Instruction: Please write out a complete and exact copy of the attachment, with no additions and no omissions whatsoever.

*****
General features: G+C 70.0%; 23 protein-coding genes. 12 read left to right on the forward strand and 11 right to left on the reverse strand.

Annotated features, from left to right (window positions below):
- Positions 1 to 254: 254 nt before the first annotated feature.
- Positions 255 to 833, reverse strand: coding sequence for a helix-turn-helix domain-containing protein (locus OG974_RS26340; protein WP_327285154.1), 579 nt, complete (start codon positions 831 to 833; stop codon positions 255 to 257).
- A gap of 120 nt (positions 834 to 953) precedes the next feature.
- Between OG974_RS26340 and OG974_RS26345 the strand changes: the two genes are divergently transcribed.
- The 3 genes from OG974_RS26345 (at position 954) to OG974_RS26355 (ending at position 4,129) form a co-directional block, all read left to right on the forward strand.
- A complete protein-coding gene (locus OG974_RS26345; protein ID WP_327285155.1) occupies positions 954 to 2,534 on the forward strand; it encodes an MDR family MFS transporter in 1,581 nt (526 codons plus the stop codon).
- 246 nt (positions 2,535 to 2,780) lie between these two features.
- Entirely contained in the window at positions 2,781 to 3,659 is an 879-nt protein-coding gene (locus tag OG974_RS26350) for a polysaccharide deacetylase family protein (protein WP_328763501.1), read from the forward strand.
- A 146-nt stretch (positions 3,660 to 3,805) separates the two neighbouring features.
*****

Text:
General features: G+C 70.0%; 23 protein-coding genes. 12 read left to right on the forward strand and 11 right to left on the reverse strand.

Annotated features, from left to right (window positions below):
- Positions 1 to 254: 254 nt before the first annotated feature.
- Positions 255 to 833, reverse strand: coding sequence for a helix-turn-helix domain-containing protein (locus OG974_RS26340; protein WP_327285154.1), 579 nt, complete (start codon positions 831 to 833; stop codon positions 255 to 257).
- A gap of 120 nt (positions 834 to 953) precedes the next feature.
- Between OG974_RS26340 and OG974_RS26345 the strand changes: the two genes are divergently transcribed.
- The 3 genes from OG974_RS26345 (at position 954) to OG974_RS26355 (ending at position 4,129) form a co-directional block, all read left to right on the forward strand.
- A complete protein-coding gene (locus OG974_RS26345; protein ID WP_327285155.1) occupies positions 954 to 2,534 on the forward strand; it encodes an MDR family MFS transporter in 1,581 nt (526 codons plus the stop codon).
- 246 nt (positions 2,535 to 2,780) lie between these two features.
- Entirely contained in the window at positions 2,781 to 3,659 is an 879-nt protein-coding gene (locus tag OG974_RS26350) for a polysaccharide deacetylase family protein (protein WP_328763501.1), read from the forward strand.
- A 146-nt stretch (positions 3,660 to 3,805) separates the two neighbouring features.